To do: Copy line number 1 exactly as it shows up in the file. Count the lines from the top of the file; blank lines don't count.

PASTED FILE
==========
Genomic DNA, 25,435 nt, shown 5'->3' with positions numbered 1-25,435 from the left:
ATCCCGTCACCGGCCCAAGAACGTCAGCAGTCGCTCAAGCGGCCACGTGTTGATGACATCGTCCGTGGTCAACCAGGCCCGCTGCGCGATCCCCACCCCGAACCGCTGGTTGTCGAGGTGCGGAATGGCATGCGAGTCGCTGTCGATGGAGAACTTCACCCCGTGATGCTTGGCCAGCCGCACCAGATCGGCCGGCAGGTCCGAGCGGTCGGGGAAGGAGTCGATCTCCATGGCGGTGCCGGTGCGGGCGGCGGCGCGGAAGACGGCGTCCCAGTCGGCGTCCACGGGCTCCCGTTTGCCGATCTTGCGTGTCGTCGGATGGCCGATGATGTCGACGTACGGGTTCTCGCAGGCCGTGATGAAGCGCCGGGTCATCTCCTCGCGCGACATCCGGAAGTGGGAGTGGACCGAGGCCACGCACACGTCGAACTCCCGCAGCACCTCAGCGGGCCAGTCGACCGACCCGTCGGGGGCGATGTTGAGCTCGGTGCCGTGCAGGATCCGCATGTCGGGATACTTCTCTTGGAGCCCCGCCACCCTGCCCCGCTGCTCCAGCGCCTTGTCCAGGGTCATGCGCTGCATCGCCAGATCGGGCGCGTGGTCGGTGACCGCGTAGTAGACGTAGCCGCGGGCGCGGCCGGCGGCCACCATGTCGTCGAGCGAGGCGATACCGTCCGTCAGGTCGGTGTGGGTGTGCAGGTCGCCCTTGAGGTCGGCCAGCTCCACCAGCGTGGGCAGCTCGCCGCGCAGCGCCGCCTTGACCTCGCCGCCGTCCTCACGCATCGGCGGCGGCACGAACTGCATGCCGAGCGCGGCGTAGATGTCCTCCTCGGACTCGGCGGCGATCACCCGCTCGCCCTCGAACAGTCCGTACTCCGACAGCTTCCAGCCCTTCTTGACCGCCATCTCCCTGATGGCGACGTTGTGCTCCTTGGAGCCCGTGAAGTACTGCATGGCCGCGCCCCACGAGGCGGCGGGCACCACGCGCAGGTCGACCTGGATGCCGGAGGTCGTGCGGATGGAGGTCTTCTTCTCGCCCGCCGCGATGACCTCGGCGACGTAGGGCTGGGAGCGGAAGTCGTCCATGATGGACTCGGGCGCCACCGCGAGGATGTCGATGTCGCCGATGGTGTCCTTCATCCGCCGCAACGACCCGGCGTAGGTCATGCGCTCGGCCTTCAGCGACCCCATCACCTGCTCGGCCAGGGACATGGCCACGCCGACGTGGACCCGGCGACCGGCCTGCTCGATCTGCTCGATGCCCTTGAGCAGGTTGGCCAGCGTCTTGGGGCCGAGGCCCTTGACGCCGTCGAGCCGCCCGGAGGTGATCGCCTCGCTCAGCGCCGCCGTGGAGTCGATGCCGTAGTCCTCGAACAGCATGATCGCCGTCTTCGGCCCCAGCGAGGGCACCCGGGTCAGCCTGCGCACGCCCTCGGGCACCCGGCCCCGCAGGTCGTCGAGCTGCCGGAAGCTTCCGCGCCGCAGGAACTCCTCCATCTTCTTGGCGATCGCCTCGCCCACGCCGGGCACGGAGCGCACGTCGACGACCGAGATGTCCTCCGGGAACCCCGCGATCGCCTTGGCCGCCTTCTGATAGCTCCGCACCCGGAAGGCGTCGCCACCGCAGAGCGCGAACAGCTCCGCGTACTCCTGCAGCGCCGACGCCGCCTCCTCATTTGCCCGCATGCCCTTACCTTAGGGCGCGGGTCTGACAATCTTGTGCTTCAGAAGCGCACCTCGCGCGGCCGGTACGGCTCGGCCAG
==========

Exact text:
Genomic DNA, 25,435 nt, shown 5'->3' with positions numbered 1-25,435 from the left: